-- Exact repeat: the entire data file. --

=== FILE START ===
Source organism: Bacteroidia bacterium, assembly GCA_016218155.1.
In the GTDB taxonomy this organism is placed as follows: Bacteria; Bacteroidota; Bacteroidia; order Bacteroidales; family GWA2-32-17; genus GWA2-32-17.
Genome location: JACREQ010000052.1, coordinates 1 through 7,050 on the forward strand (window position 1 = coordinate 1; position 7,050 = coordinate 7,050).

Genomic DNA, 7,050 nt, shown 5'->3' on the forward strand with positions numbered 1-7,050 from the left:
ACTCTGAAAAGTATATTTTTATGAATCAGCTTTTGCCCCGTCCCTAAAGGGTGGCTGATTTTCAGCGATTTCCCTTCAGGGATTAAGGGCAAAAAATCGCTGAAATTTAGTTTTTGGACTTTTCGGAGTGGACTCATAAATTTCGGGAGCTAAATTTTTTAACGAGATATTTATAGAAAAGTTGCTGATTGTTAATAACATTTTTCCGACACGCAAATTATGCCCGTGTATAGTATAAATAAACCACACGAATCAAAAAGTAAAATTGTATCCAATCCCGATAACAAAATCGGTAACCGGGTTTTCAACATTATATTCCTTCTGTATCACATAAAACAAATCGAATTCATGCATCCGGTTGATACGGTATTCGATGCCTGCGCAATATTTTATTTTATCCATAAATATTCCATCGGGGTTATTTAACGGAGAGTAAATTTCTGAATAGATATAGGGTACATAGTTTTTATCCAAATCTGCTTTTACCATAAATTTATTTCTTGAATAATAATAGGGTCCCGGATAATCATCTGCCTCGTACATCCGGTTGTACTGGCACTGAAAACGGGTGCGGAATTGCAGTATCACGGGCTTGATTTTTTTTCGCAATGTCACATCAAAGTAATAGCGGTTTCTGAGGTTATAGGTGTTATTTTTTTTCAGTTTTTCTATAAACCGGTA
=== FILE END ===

Source organism: Bacteroidia bacterium, assembly GCA_016218155.1.
In the GTDB taxonomy this organism is placed as follows: Bacteria; Bacteroidota; Bacteroidia; order Bacteroidales; family GWA2-32-17; genus GWA2-32-17.
Genome location: JACREQ010000052.1, coordinates 1 through 7,050 on the forward strand (window position 1 = coordinate 1; position 7,050 = coordinate 7,050).

Genomic DNA, 7,050 nt, shown 5'->3' on the forward strand with positions numbered 1-7,050 from the left:
ACTCTGAAAAGTATATTTTTATGAATCAGCTTTTGCCCCGTCCCTAAAGGGTGGCTGATTTTCAGCGATTTCCCTTCAGGGATTAAGGGCAAAAAATCGCTGAAATTTAGTTTTTGGACTTTTCGGAGTGGACTCATAAATTTCGGGAGCTAAATTTTTTAACGAGATATTTATAGAAAAGTTGCTGATTGTTAATAACATTTTTCCGACACGCAAATTATGCCCGTGTATAGTATAAATAAACCACACGAATCAAAAAGTAAAATTGTATCCAATCCCGATAACAAAATCGGTAACCGGGTTTTCAACATTATATTCCTTCTGTATCACATAAAACAAATCGAATTCATGCATCCGGTTGATACGGTATTCGATGCCTGCGCAATATTTTATTTTATCCATAAATATTCCATCGGGGTTATTTAACGGAGAGTAAATTTCTGAATAGATATAGGGTACATAGTTTTTATCCAAATCTGCTTTTACCATAAATTTATTTCTTGAATAATAATAGGGTCCCGGATAATCATCTGCCTCGTACATCCGGTTGTACTGGCACTGAAAACGGGTGCGGAATTGCAGTATCACGGGCTTGATTTTTTTTCGCAATGTCACATCAAAGTAATAGCGGTTTCTGAGGTTATAGGTGTTATTTTTTTTCAGTTTTTCTATAAACCGGTA